The staff and Board of Historic Ithaca extend our thanks to Alderpersons Ducson Nguyen (D-2nd), Seph Murtagh (D-2nd), George McGonigal (D-3rd), Graham Kerslick (D-4th), and Michael Decatur (D-5th) for voting in favor of designating the Chacona Block (411-415 College Avenue) as an individual local landmark at the November 1st City of Ithaca Common Council meeting. With the city’s ten Common Council members reaching a 5-5 vote on designation, Mayor Svante Myrick cast the tie-breaking vote against the landmark designation and protection of the Chacona Block. Although the outcome was not what Historic Ithaca and many community members desired, we are glad that the supporting Alderpersons came to a conclusion that the Chacona Block designation aligned with the aims of the Collegetown Plan and draft Collegetown Design guidelines. We stand by our position that the Chacona Block is worthy of designation and that it meets the criteria for designation outlined in Ithaca’s preservation ordinance.
We believe that the Ithaca Landmarks Preservation Commission and the Planning Board came to a correct determination in supporting the designation. The Chacona Block designation received support from many well-respected preservation professionals throughout our region and state, including the Preservation League of New York State. We also appreciate the advocacy of our Board members, the over 2,200 people who signed the change.org petition supporting the designation, and those who spoke in favor of the designation. Many thanks to City Historian Mary Raddant Tomlan for her research on John N. Chacona and the Greek-American community in Ithaca.
It is disappointing that misinformation about the building and the designation continued to be repeated by the owners and those opposing the designation. The opposition to the designation claimed that the Chacona Block was unworthy because it was a commercial building that they considered unattractive and “not historic enough.” Individual landmark designation is not just for the houses of famous people or high-style churches designed by brand name architects. It’s for all kinds of buildings, including vernacular commercial architecture. In many communities in New York, early 20th-century commercial mixed-use buildings with intact storefronts like the Chacona Block have been included on the State Register and on the National Register of Historic Places. Staff from the New York State Historic Preservation Office determined that the Chacona Block is eligible for nomination to the National and State Registers. All across the state and nation, examples of commercial mixed-use buildings that have been successfully rehabilitated and contribute to the local economy can be found.
Each week, the Keeper’s office for the National Register of Historic Places publishes listing updates that reflect the broad range of buildings, structures and sites that are added to the register, all of them speaking to diversity of the American experience. The recent weekly lists for October include a farm in Connecticut, a U.S. Post Office and Court House in South Carolina, the 4th Avenue Commercial District in Tucson, Arizona, a water tower in Kansas, and a small wood frame train depot in Sopchoppy, Florida, among other listings. Of the City of Ithaca’s twenty-four individual local landmarks, only two – St. James AME Zion Church and the Dennis-Newton House – directly represent the diversity of cultures and communities that have contributed to Ithaca’s history and development. In 2015, Common Council unanimously approved the designation of the Dennis-Newton House, despite the fact that the modest, wood-frame house was condemned. The addition of the Chacona Block as a local landmark aligns with the values of our city as a community that embraces diversity and recognizes and celebrates the contributions of people of all backgrounds. On the national level, the National Park Service continues to call for increased recognition and protection of sites related to underrepresented groups on the National Register of Historic Places.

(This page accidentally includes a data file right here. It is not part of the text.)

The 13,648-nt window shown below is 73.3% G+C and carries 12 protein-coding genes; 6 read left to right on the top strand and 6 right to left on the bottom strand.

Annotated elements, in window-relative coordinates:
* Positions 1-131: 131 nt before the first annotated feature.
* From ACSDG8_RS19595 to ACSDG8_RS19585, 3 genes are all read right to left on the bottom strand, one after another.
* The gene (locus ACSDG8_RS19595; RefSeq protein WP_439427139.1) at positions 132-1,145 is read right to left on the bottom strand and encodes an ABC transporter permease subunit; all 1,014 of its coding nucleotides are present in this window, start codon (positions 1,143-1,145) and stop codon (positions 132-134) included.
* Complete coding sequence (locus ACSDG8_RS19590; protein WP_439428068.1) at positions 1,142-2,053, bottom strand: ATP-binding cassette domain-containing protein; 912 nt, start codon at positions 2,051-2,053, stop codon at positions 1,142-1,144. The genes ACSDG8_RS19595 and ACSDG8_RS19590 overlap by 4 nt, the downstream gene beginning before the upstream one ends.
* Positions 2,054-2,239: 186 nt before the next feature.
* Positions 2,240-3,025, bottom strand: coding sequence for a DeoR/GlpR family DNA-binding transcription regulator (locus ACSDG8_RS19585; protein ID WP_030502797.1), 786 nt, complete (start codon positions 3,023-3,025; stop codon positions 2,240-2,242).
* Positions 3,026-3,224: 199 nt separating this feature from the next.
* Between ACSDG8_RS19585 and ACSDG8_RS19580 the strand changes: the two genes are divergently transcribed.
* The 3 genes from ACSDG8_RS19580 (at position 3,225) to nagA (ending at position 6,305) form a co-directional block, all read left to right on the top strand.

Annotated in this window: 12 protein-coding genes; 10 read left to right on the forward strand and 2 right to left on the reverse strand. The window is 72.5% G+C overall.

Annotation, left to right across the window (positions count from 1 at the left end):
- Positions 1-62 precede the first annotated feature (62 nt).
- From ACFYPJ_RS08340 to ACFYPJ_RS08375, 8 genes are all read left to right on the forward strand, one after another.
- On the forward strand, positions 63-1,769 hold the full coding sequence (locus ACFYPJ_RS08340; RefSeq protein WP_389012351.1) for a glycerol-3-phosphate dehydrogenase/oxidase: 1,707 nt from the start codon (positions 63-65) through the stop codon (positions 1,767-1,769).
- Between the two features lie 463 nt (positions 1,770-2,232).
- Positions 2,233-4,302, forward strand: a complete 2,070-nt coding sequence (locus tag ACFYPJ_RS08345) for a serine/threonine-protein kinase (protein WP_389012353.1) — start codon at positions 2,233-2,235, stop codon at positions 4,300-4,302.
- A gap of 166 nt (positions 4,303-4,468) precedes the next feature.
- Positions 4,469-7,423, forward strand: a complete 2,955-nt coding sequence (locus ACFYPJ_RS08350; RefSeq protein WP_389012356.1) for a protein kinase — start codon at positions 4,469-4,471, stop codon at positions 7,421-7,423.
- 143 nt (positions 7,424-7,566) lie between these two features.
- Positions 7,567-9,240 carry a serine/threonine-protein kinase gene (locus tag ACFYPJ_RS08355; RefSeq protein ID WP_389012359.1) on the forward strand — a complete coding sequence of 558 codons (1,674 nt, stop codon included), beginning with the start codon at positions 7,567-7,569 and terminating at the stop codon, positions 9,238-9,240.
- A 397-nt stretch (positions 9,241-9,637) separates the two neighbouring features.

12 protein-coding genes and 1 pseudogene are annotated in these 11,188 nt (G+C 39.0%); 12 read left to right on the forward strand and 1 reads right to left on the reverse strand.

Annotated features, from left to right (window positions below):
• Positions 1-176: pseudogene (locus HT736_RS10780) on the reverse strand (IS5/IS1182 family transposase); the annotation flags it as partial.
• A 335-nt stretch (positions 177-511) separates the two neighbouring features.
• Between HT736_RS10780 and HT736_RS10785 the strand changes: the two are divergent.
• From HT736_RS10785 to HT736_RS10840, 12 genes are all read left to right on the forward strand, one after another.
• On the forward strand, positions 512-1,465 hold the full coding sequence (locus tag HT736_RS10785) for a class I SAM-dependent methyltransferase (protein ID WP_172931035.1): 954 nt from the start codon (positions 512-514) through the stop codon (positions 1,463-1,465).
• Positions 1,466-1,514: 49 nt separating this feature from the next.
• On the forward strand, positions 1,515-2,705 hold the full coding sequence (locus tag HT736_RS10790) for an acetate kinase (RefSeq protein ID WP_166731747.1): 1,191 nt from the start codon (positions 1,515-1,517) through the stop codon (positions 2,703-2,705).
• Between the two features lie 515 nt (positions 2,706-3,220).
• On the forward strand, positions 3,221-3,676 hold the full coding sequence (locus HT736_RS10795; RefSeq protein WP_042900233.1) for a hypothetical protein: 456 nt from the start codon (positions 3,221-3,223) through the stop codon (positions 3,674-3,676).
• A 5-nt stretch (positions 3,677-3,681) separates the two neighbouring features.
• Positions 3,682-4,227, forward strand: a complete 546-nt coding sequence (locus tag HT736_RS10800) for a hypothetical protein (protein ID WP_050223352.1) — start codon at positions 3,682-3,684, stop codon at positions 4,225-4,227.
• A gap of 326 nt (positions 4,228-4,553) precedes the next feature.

The designation of a 1912 commercial mixed-use building like the Chacona Block would reflect much about our local history, including the contributions of John N. Chacona and Ithaca’s broader community of Greek-American entrepreneurs, as well as the development of Collegetown and Cornell University. Well into the 1940s, the building was still referred to as the Chacona Block, even though John N. Chacona died in 1936. Historic Ithaca advocated for the individual local landmark designation of the Chacona Block to protect a vital piece of our community’s history.
We are disappointed with Mayor Myrick’s deciding vote. Just over a year and a half ago, the Mayor spoke at the 2016 New York Statewide Preservation Conference in Troy on a New York State Mayor’s panel on preservation. He touted the livability of our city and the smart growth efforts of Ithaca along with its history of preservation. It’s difficult to reconcile his remarks then with his vote at the Common Council meeting on November 1st.